Faith is a personal matter that is not like checking blocks with ‘yes’ or ‘no’ in a questionnaire but which emerges rather from the personal struggling each of us flounder through in the complexities of our own lives.
Faith, like religion, confronts each person with the most critical options that life presents to us. The death of a loved one, the birth of a child, the choice of a life’s work or a committed relationship, the trials of health crises or financial hardships. The call of faith is to confront reality and discern our way forward. The call of faith is to face the depths within ourselves and to determine all the resources of our being.
A Catholic archbishop in Zaire, Bakole wa Ilunga, tells us “Faith is not a momentary feeling but a struggle against the discouragement that threatens us every time we meet with resistance.”
This is not only the resistance we feel when encountering the difficulty that life presents us but also the resistance we may meet when unexpected good fortune befalls us, as well. We crave for a sense of security, for a safe place in which we can trust.
Questions of faith emerge at each of the critical structures of our lives. Throughout the thrills of falling deeply in love and in the precious moments of impending death.
Matters of faith come down to what each of us feels that we know in the core of our being and simultaneously how we are present with all that we simply do not know.
To paraphrase Alexander Schmemann, a Russian Orthodox priest, “Faith is a touching of a mystery. It is to perceive another dimension to absolutely everything in the world. In faith, the mysterious meaning of life comes through. To speak in the simplest possible terms”, he says, “Faith sees, knows, senses the presence of (something greater) in the world.”
Each of us arrives at what we know and what we don’t know by navigating a complex web of questions, obstacles, doubts and even contradictions and paradox. How do we make sense of it all? Much of the time, we don’t and yet…we still try to.
Jewish theologian Martin Buber writes: “Real faith means holding ourselves open to the unconditional mystery which we encounter in every sphere of our life which cannot be compressed in any formula.”
In the coming months, I will bring before this congregation to explore several big questions of faith. Together we will look at the questions that are involved in what is known as systematic theology: What is the nature of reality, of creation, God and what has saving power? What is the nature of humanity, of evil, of time and human destiny?
I will ask you to consider your own beliefs. We will encourage questions but we will also invite our own personal answers. I think it’s too easy for many of us UU’s to continually hide behind the questions themselves and to shrink from taking a stand of our own, even it is qualified as being temporary and in process.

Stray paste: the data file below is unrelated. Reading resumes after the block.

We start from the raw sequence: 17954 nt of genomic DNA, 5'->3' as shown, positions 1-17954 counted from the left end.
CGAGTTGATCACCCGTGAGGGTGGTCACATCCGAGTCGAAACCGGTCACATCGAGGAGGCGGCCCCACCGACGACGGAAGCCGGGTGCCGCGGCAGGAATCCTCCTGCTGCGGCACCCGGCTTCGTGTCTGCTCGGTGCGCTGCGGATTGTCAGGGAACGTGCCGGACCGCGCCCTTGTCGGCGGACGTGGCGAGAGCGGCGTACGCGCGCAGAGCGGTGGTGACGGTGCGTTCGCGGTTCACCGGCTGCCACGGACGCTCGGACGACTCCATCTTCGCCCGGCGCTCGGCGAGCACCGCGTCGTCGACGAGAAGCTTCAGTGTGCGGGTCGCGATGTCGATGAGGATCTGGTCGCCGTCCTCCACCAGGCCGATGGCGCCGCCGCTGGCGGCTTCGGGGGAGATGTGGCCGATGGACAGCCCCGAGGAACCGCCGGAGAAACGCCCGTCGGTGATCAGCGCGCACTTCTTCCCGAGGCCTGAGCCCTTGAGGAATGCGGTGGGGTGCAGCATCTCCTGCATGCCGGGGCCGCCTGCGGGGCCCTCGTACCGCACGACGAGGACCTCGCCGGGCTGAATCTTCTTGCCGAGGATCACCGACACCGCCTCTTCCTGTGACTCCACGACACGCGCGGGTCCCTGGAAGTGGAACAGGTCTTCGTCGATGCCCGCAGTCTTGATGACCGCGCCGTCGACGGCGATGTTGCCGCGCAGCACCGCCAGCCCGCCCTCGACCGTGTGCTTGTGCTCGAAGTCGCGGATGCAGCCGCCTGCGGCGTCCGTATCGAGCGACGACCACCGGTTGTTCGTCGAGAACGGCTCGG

Great Unitarian religious educator Sophia Fahs reminded us that it matters what we believe. What we believe shapes the course of our lives and the qualities of all our relationships. What we believe about life and ourselves creates the foundation on which we place our personal commitments. These are the priorities that serve as a compass through our daily activities.
“In good times or in tempests, may I not forget that to which my life is committed…Keep fresh before me the moments of my high resolve.”
As we explore together questions of faith, we will look at what the world’s wisdom traditions offer in terms of philosophical perspectives as well. Beloved educator of world religions Huston Smith includes secular and ethical teachings in the world’s wisdom traditions.
He notes that despite distinctive differences that the traditions hold, there are three main common themes to be found, beyond the usual ethical guidelines.
One is that the world and its infinite parts are more integrated than we normally see. Second is that despite the challenges, sufferings, and contradictions, the world offers more possibility for human growth than we normally see. And finally the third theme throughout the world’s wisdom tradition is the presence of mystery. We know there is much that we simply do not know.
We are constantly discovering that there are more dimensions to life than what is often obvious to us. Our struggling with faith helps us to live with the obstacles, doubt and paradox that we find in the world. May we continue to faithfully embrace the deep questions of life and living while as Martin Buber said “holding ourselves open to the unconditional mystery we encounter.”
Amen and Blessed Be.